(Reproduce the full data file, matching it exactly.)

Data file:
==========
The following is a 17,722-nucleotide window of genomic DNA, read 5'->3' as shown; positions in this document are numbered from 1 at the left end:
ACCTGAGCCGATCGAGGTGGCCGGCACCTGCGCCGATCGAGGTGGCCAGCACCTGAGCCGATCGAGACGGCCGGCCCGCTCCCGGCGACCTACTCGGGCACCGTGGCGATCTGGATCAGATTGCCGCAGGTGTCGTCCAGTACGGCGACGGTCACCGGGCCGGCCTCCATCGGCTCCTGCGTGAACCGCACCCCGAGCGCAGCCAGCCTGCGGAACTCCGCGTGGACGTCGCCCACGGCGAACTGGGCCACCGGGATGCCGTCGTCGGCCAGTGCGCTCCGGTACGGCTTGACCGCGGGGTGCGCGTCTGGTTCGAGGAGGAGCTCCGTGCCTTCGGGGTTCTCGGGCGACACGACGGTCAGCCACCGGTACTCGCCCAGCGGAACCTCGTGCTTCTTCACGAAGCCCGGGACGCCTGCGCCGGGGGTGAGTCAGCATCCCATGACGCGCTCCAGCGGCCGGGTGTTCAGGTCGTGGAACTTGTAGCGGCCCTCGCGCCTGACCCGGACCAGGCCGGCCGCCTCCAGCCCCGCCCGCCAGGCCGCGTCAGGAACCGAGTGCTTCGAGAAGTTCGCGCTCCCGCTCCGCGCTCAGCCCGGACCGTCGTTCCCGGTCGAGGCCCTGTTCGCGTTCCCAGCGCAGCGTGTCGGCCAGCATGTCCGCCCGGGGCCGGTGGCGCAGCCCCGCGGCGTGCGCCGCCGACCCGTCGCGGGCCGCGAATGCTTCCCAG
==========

The following is a 17,722-nucleotide window of genomic DNA, read 5'->3' as shown; positions in this document are numbered from 1 at the left end:
ACCTGAGCCGATCGAGGTGGCCGGCACCTGCGCCGATCGAGGTGGCCAGCACCTGAGCCGATCGAGACGGCCGGCCCGCTCCCGGCGACCTACTCGGGCACCGTGGCGATCTGGATCAGATTGCCGCAGGTGTCGTCCAGTACGGCGACGGTCACCGGGCCGGCCTCCATCGGCTCCTGCGTGAACCGCACCCCGAGCGCAGCCAGCCTGCGGAACTCCGCGTGGACGTCGCCCACGGCGAACTGGGCCACCGGGATGCCGTCGTCGGCCAGTGCGCTCCGGTACGGCTTGACCGCGGGGTGCGCGTCTGGTTCGAGGAGGAGCTCCGTGCCTTCGGGGTTCTCGGGCGACACGACGGTCAGCCACCGGTACTCGCCCAGCGGAACCTCGTGCTTCTTCACGAAGCCCGGGACGCCTGCGCCGGGGGTGAGTCAGCATCCCATGACGCGCTCCAGCGGCCGGGTGTTCAGGTCGTGGAACTTGTAGCGGCCCTCGCGCCTGACCCGGACCAGGCCGGCCGCCTCCAGCCCCGCCCGCCAGGCCGCGTCAGGAACCGAGTGCTTCGAGAAGTTCGCGCTCCCGCTCCGCGCTCAGCCCGGACCGTCGTTCCCGGTCGAGGCCCTGTTCGCGTTCCCAGCGCAGCGTGTCGGCCAGCATGTCCGCCCGGGGCCGGTGGCGCAGCCCCGCGGCGTGCGCCGCCGACCCGTCGCGGGCCGCGAATGCTTCCCAG